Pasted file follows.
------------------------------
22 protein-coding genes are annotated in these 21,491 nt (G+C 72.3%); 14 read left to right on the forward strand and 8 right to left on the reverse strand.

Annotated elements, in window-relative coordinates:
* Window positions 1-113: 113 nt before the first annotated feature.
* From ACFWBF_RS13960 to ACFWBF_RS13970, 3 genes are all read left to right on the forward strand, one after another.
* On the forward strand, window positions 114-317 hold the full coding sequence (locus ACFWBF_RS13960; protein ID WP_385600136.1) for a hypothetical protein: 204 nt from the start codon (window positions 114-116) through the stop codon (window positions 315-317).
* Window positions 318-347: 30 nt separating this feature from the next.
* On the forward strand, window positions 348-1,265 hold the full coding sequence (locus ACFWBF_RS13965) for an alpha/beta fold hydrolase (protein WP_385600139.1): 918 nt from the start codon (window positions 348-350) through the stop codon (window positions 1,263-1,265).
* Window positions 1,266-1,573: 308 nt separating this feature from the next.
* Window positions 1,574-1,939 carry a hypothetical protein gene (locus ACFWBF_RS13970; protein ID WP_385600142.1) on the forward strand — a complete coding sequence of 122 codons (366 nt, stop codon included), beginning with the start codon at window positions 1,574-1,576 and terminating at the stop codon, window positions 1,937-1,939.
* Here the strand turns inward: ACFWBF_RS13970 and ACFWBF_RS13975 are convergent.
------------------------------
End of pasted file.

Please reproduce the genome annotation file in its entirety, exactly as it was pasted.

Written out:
22 protein-coding genes are annotated in these 21,491 nt (G+C 72.3%); 14 read left to right on the forward strand and 8 right to left on the reverse strand.

Annotated elements, in window-relative coordinates:
* Window positions 1-113: 113 nt before the first annotated feature.
* From ACFWBF_RS13960 to ACFWBF_RS13970, 3 genes are all read left to right on the forward strand, one after another.
* On the forward strand, window positions 114-317 hold the full coding sequence (locus ACFWBF_RS13960; protein ID WP_385600136.1) for a hypothetical protein: 204 nt from the start codon (window positions 114-116) through the stop codon (window positions 315-317).
* Window positions 318-347: 30 nt separating this feature from the next.
* On the forward strand, window positions 348-1,265 hold the full coding sequence (locus ACFWBF_RS13965) for an alpha/beta fold hydrolase (protein WP_385600139.1): 918 nt from the start codon (window positions 348-350) through the stop codon (window positions 1,263-1,265).
* Window positions 1,266-1,573: 308 nt separating this feature from the next.
* Window positions 1,574-1,939 carry a hypothetical protein gene (locus ACFWBF_RS13970; protein ID WP_385600142.1) on the forward strand — a complete coding sequence of 122 codons (366 nt, stop codon included), beginning with the start codon at window positions 1,574-1,576 and terminating at the stop codon, window positions 1,937-1,939.
* Here the strand turns inward: ACFWBF_RS13970 and ACFWBF_RS13975 are convergent.